Coltsfoot is a flower that is inconspicuous in appearance, often ignored by travellers passing by. Despite the ignorance of the world, Coltsfoot still grows strong, blooming within obscurity. It wasn’t until a botanist recognised this humble flower for its remarkable scent that remains during a season when all others have faded. With the help of a single botanist Coltsfoot was cultivated with care and now perfumes our saloons from all over the world. Just like Coltsfoot, victims of trafficking so often go unnoticed by us all, hidden in plain sight, and yet they are precious men, women and children who are amongst the most remarkable in courage and determination, and have the potential to enrich all of our lives. The story of Coltsfoots journey from obscurity began by a simple painter noticing it.
The Coltsfoot story goes:
Genius, hid under a modest appearance, strikes not the eyes of the vulgar. But if the glance of an enlightened judge chances to observe it, its strength is immediately revealed, and it receives the admiration of those whose stupid indifference had not observed it.
A young Dutch miller, having a taste for painting, amused himself, in his leisure hours, by representing the landscapes amid which he lived. The mill, the cattle of his master, the beautiful verdure, clouds, smoke, light and shade, were all portrayed with an exquisite truth. As soon as a picture was finished, he took it to a colour-dealer, who gave him its value in materials to produce another. One feast-day, the innkeeper of the place, wishing to ornament the hall where he received his guests, bought two of these pictures. A celebrated painter stopped at his inn, and admiring the truth of the landscapes, offered and gave a hundred florins for that which had not cost a crown, and promised, at the same time, to take all the artist could produce. Thus the reputation of the painter was established, and his fortune made. As wise as happy, he never forgot his dear mill; we find the representation of it in all his pictures, which are so many masterpieces. Who would believe that plants have the same fate as men, and that they require a patron to appreciate them?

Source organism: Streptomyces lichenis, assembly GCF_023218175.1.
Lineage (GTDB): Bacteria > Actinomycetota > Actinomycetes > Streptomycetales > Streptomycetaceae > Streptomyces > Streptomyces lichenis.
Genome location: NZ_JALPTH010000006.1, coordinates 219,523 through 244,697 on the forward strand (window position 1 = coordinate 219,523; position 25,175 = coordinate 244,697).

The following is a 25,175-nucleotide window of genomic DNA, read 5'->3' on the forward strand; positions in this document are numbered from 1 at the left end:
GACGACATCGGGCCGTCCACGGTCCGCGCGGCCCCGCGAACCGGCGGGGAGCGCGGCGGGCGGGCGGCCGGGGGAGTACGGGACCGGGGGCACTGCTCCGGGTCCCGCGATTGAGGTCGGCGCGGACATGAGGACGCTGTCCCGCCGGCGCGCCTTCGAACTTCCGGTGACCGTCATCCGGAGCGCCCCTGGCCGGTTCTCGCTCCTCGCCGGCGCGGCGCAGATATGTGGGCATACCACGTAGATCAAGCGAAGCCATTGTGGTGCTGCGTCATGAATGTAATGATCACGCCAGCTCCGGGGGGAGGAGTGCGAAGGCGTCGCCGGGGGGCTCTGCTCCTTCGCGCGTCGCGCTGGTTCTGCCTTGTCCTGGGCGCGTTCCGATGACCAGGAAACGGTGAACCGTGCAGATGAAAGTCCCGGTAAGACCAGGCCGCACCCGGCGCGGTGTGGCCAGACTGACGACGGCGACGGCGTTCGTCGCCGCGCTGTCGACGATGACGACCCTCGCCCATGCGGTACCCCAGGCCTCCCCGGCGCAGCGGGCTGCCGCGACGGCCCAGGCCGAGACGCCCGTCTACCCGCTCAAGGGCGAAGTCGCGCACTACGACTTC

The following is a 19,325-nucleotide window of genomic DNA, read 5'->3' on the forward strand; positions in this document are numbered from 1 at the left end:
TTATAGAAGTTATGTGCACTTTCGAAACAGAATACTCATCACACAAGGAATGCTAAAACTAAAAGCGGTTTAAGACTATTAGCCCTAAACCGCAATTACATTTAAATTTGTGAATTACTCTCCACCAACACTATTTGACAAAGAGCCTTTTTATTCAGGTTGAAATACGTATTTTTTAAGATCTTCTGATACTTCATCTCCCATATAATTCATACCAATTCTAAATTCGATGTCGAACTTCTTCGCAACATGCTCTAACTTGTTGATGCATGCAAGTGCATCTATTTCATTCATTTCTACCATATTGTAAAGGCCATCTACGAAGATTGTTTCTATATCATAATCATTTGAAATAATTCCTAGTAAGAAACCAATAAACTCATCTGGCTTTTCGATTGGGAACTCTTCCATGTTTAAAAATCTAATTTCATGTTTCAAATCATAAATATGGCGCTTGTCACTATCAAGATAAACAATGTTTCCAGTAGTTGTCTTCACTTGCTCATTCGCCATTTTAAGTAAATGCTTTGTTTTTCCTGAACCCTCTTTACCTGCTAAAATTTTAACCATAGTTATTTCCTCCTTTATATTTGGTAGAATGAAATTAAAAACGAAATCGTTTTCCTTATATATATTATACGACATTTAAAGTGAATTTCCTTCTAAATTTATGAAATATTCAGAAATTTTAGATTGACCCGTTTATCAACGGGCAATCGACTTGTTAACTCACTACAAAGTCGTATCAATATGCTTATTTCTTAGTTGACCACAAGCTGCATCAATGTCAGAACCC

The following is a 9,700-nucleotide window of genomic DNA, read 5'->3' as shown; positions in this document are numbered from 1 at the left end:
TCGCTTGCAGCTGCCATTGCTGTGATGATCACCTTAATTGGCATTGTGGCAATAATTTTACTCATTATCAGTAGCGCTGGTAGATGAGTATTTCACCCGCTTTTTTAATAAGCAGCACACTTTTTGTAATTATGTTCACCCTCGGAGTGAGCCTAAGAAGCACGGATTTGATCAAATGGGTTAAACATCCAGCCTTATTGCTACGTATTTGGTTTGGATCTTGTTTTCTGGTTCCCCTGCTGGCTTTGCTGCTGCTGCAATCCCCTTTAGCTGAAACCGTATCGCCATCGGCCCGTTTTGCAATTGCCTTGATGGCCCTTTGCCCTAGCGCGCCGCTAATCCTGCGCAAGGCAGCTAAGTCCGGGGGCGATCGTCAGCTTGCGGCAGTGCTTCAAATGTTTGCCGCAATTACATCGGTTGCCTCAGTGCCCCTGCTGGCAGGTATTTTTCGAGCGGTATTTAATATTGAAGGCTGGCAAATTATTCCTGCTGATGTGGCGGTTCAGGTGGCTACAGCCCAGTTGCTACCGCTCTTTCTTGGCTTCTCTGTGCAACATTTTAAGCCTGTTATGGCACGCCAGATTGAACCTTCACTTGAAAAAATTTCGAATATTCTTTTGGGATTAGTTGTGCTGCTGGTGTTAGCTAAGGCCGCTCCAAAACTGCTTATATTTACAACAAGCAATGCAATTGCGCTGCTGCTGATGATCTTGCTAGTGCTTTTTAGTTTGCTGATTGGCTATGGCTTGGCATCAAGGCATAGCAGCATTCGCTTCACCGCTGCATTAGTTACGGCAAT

Coltsfoot, notwithstanding its sweet smell, had remained a long time unknown at the foot of Mount Pila, where no doubt it would still have bloomed in obscurity, if a learned botanist, M.Villau de Grenoble, had not appreciated its beneficent qualities. This perfumed plant appears at a season when all others have disappeared. As the great artist eulogized the poor painter, so did M.Villau the humble flower; he gave it a distinguished rank in his works; and, since then, the tussilage has been cultivated with care, and perfumes our brilliant saloons.
They shall own thee the sweetest and fairest of flowers,
That smile in our woodlands, or blush in our bowers!
They shall own thee a lovelier gem of delight,
Than they that illumine the veil of Midnight!
By Frances Sargent Osgood
Coltsfoot, reserach and painting for SOHTIS by Scottish artist Jenna Gillespie
Call to Action
There are ways that we can all be involved in being part of the solution to modern slavery and human trafficking in Scotland. Some as simple as raising awareness by following SOHTIS on social media and sharing our posts or joining our volunteer hubs, linking us with useful networking contacts and fundraising or donating funds.
Please get in touch to find out how you can join us in bringing freedom.
If you have suspicions, or concerns about anyone in your neighbourhood or your contact the MODERN SLAVERY HELPLINE on 08000 121 700, if there is immediate danger contact
POLICE SCOTLAND on 999